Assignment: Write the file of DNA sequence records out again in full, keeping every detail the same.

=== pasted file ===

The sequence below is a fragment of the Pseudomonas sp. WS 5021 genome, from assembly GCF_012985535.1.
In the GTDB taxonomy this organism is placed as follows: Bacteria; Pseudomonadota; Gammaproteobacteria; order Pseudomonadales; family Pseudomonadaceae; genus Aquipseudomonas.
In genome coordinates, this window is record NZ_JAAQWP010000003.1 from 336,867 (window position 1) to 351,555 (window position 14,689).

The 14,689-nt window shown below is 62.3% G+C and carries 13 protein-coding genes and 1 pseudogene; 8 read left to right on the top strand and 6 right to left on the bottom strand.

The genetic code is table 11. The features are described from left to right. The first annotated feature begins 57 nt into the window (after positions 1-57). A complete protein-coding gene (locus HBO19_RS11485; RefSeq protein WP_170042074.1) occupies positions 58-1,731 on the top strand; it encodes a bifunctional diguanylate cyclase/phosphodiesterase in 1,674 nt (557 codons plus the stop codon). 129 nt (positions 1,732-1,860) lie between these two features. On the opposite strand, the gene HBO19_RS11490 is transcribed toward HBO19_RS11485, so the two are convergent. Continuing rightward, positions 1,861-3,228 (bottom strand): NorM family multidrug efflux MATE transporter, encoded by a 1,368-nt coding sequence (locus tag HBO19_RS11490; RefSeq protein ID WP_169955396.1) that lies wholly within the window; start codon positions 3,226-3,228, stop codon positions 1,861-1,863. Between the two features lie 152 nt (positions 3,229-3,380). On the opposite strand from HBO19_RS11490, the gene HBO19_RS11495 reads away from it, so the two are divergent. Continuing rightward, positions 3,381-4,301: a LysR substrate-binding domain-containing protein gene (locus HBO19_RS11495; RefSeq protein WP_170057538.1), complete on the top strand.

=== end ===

The sequence below is a fragment of the Pseudomonas sp. WS 5021 genome, from assembly GCF_012985535.1.
In the GTDB taxonomy this organism is placed as follows: Bacteria; Pseudomonadota; Gammaproteobacteria; order Pseudomonadales; family Pseudomonadaceae; genus Aquipseudomonas.
In genome coordinates, this window is record NZ_JAAQWP010000003.1 from 336,867 (window position 1) to 351,555 (window position 14,689).

The 14,689-nt window shown below is 62.3% G+C and carries 13 protein-coding genes and 1 pseudogene; 8 read left to right on the top strand and 6 right to left on the bottom strand.

The genetic code is table 11. The features are described from left to right. The first annotated feature begins 57 nt into the window (after positions 1-57). A complete protein-coding gene (locus HBO19_RS11485; RefSeq protein WP_170042074.1) occupies positions 58-1,731 on the top strand; it encodes a bifunctional diguanylate cyclase/phosphodiesterase in 1,674 nt (557 codons plus the stop codon). 129 nt (positions 1,732-1,860) lie between these two features. On the opposite strand, the gene HBO19_RS11490 is transcribed toward HBO19_RS11485, so the two are convergent. Continuing rightward, positions 1,861-3,228 (bottom strand): NorM family multidrug efflux MATE transporter, encoded by a 1,368-nt coding sequence (locus tag HBO19_RS11490; RefSeq protein ID WP_169955396.1) that lies wholly within the window; start codon positions 3,226-3,228, stop codon positions 1,861-1,863. Between the two features lie 152 nt (positions 3,229-3,380). On the opposite strand from HBO19_RS11490, the gene HBO19_RS11495 reads away from it, so the two are divergent. Continuing rightward, positions 3,381-4,301: a LysR substrate-binding domain-containing protein gene (locus HBO19_RS11495; RefSeq protein WP_170057538.1), complete on the top strand.